*****Is going there and back to see how far it is.*****

Hi I am Jo…wife, lover, best friend and soulmate to Keith. Lover of all things to do with nature and the canals. I am passionate about the Waterways and its history.

I hope you will join me in my rambles and do please comment – I love to hear from and meet new people in blogland!

Life on the cut through my eyes.

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*****Stay safe and warm out there..*****

Wednesday 3 April 2019

Day 26: Birmingham to Smethwick.

Hiya family, friends and followers.

We as always enjoyed our stay in Birmingham, but it was time to move, because the mooring is only 48 hours and we do not like to overstay our welcome, unless we ask or have a problem, which means we cannot move.
Anyway this morning, I got up and relit the back cabin stove, because it was nippy after a cold night. We set off at 8.45am by turning left out of the Oozells Street Loop.
The sun kept popping out, but we were told by the weather forecast, that we could expect rain, hail and thunder, welcome to April.
After leaving Birmingham, we were at Smethwick junction and the three Smethwick locks. We have been down them twice in the past few days, but today we would be going up them for a change.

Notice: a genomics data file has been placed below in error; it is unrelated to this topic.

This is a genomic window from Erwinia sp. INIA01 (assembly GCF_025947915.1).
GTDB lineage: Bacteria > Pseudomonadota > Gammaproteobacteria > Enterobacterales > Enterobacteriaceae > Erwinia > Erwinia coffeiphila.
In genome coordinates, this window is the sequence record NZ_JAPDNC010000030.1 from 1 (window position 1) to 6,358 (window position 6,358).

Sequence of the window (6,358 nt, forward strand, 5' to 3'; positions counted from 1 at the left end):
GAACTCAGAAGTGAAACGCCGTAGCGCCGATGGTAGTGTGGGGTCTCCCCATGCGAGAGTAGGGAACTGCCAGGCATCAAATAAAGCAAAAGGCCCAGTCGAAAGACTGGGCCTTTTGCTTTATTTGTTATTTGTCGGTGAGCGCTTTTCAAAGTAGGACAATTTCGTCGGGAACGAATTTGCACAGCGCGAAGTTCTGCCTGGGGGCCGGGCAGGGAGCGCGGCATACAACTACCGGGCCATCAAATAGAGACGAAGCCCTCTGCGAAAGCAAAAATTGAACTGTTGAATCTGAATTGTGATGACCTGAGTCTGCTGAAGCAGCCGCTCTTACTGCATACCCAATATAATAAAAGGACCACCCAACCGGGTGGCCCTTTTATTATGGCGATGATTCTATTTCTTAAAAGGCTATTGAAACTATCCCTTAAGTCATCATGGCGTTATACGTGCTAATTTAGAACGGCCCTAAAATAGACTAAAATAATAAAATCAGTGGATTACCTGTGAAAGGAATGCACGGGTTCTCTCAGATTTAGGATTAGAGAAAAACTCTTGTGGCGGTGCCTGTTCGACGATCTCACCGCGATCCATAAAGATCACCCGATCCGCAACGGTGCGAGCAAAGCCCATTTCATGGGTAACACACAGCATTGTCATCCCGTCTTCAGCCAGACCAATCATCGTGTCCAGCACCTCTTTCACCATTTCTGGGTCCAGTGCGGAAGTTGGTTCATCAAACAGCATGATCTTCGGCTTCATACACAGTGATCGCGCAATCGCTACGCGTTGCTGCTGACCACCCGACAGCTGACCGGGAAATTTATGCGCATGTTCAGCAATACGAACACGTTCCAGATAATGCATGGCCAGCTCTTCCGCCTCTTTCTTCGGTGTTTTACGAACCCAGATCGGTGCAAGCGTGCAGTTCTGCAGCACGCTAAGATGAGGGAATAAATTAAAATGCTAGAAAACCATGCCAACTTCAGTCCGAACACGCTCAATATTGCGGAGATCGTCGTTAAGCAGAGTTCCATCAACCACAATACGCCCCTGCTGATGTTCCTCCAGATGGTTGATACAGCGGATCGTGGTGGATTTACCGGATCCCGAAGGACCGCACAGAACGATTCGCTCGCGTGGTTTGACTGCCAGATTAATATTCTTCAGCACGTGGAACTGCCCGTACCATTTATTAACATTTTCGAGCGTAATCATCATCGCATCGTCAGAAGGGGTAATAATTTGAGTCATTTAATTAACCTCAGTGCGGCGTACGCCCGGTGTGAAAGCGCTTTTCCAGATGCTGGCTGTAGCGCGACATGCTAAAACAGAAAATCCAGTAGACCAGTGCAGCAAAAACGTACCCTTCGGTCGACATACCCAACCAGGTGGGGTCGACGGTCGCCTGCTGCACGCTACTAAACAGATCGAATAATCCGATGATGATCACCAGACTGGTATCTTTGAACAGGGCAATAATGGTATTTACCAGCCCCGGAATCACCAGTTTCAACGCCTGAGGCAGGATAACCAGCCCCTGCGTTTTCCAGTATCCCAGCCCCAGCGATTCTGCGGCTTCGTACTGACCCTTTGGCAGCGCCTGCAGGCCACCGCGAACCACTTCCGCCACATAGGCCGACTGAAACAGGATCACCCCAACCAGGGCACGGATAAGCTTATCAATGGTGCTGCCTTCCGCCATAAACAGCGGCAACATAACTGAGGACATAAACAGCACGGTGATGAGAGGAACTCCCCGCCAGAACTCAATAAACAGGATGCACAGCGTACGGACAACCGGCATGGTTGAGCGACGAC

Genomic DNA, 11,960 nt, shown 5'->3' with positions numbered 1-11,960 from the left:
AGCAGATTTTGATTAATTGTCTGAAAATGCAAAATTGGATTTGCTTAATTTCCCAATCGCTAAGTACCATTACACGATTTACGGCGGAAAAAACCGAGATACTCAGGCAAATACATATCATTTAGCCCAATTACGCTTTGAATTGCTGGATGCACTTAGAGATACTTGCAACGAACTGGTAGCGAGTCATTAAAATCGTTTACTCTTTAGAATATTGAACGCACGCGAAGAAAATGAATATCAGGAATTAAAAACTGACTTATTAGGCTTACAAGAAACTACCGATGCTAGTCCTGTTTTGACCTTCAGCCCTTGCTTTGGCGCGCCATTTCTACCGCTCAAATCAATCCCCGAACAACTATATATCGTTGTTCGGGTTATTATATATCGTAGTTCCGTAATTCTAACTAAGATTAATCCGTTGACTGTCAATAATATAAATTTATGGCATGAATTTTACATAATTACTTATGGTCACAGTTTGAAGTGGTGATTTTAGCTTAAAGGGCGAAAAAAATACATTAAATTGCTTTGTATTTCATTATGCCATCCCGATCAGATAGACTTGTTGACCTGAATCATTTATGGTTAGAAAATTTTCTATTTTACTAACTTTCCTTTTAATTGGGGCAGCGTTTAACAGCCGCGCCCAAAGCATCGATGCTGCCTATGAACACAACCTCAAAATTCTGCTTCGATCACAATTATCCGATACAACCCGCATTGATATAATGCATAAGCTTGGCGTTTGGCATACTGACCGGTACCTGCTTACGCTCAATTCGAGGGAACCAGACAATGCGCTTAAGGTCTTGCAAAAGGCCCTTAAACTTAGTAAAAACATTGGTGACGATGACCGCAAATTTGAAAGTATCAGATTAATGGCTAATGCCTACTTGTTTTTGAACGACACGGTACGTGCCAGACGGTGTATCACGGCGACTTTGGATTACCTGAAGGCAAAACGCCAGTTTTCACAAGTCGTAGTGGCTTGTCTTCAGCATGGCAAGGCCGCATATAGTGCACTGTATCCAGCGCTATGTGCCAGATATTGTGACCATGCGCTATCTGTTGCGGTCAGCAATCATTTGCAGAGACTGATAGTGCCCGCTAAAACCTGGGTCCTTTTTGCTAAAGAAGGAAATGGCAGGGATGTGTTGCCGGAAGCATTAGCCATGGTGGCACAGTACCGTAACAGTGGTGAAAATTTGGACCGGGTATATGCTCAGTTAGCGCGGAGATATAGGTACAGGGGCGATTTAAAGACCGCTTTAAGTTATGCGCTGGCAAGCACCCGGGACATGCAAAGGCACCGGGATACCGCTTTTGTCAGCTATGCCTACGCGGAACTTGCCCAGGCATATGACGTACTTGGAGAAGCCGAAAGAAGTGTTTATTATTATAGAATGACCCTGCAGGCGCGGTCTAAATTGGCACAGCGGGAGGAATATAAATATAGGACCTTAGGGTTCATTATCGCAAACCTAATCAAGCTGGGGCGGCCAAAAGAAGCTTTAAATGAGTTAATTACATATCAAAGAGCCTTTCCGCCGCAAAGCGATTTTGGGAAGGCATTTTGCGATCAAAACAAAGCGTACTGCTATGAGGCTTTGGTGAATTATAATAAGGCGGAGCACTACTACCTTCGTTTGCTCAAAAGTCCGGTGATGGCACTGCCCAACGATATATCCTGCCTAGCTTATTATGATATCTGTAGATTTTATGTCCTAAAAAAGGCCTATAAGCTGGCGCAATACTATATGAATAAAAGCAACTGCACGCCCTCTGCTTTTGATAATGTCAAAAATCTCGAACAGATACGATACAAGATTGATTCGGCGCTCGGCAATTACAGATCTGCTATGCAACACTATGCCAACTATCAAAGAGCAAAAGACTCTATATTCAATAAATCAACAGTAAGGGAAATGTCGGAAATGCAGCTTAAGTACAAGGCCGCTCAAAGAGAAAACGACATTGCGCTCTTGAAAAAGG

It saddens me seeing the toll booth in this state. Shame on those who burnt it down, after it had been restored. Sadly there are people who do not care about their environment or the history of the canals and this does not just apply to Birmingham, who are celebrating 250 years of the canals this year. It is a situation which happens all over the country.
Whilst I wound down the paddles and closed the gate, Keith made his way to the Engine Arm junction. This is our first time down the Engine Arm.
She fits, which of course she should do.
Crossing over the aqueduct, with the new main line beneath us. This was such a feat of engineering 250 years ago and yet it is still in working order today. I am always in awe of the history of our beautiful waterways and that is why I wish others would look after it as we try too.
Having crossed the aqueduct, we turned left and continued along the arm, where there are residential moorings.
At the end is the winding hole and the sanitary station. We managed to wind and moored up on the 48 hour mooring in the winding hole. Our forend is stuck out a little, but we were told we were fine, so this is home for the night.
After lunch and some rain, we took a walk into Smethwick, which was another first. LIke a lot of towns it is suffering with closed down shops, which is such a shame, because at one time it would have been so vibrant and hopefully it will be again. Interestingly Smethwick was once a borough in Staffordshire and yet it is only 4 miles from Birmingham.
The world's oldest working engine, made by Boulton and Watt, the Smethwick Engine, originally stood near Bridge Street, Smethwick. It is now at Thinktank, the new science museum in Birmingham, which we visit a few days ago.
Anyway, we will stop here for the night and then be on our way again tomorrow.

Pop back soon xx

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